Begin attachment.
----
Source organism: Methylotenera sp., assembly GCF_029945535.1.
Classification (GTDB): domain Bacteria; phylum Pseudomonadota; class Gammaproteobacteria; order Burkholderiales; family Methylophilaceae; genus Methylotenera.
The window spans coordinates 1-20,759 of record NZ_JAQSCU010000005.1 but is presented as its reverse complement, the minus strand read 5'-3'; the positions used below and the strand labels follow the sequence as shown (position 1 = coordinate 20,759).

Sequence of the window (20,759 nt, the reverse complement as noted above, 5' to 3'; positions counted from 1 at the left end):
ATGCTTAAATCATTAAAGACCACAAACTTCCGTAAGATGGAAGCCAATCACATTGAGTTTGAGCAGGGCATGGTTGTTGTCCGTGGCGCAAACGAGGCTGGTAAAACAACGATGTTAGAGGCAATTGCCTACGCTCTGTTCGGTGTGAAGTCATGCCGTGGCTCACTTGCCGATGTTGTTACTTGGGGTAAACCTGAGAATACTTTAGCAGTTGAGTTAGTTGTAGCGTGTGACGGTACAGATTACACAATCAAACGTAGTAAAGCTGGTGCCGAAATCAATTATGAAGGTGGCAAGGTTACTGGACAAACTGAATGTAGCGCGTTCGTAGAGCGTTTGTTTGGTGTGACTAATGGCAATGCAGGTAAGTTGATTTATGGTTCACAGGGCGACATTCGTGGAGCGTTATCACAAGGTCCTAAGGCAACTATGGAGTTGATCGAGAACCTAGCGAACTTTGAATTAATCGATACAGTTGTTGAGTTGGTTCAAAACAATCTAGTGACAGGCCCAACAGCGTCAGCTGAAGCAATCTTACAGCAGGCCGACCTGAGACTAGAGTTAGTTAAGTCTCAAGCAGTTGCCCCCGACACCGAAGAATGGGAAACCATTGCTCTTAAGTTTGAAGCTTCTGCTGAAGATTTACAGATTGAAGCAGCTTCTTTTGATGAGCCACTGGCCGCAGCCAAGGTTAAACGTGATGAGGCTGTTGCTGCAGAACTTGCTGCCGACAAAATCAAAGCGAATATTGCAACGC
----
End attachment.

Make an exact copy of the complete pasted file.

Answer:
Source organism: Methylotenera sp., assembly GCF_029945535.1.
Classification (GTDB): domain Bacteria; phylum Pseudomonadota; class Gammaproteobacteria; order Burkholderiales; family Methylophilaceae; genus Methylotenera.
The window spans coordinates 1-20,759 of record NZ_JAQSCU010000005.1 but is presented as its reverse complement, the minus strand read 5'-3'; the positions used below and the strand labels follow the sequence as shown (position 1 = coordinate 20,759).

Sequence of the window (20,759 nt, the reverse complement as noted above, 5' to 3'; positions counted from 1 at the left end):
ATGCTTAAATCATTAAAGACCACAAACTTCCGTAAGATGGAAGCCAATCACATTGAGTTTGAGCAGGGCATGGTTGTTGTCCGTGGCGCAAACGAGGCTGGTAAAACAACGATGTTAGAGGCAATTGCCTACGCTCTGTTCGGTGTGAAGTCATGCCGTGGCTCACTTGCCGATGTTGTTACTTGGGGTAAACCTGAGAATACTTTAGCAGTTGAGTTAGTTGTAGCGTGTGACGGTACAGATTACACAATCAAACGTAGTAAAGCTGGTGCCGAAATCAATTATGAAGGTGGCAAGGTTACTGGACAAACTGAATGTAGCGCGTTCGTAGAGCGTTTGTTTGGTGTGACTAATGGCAATGCAGGTAAGTTGATTTATGGTTCACAGGGCGACATTCGTGGAGCGTTATCACAAGGTCCTAAGGCAACTATGGAGTTGATCGAGAACCTAGCGAACTTTGAATTAATCGATACAGTTGTTGAGTTGGTTCAAAACAATCTAGTGACAGGCCCAACAGCGTCAGCTGAAGCAATCTTACAGCAGGCCGACCTGAGACTAGAGTTAGTTAAGTCTCAAGCAGTTGCCCCCGACACCGAAGAATGGGAAACCATTGCTCTTAAGTTTGAAGCTTCTGCTGAAGATTTACAGATTGAAGCAGCTTCTTTTGATGAGCCACTGGCCGCAGCCAAGGTTAAACGTGATGAGGCTGTTGCTGCAGAACTTGCTGCCGACAAAATCAAAGCGAATATTGCAACGC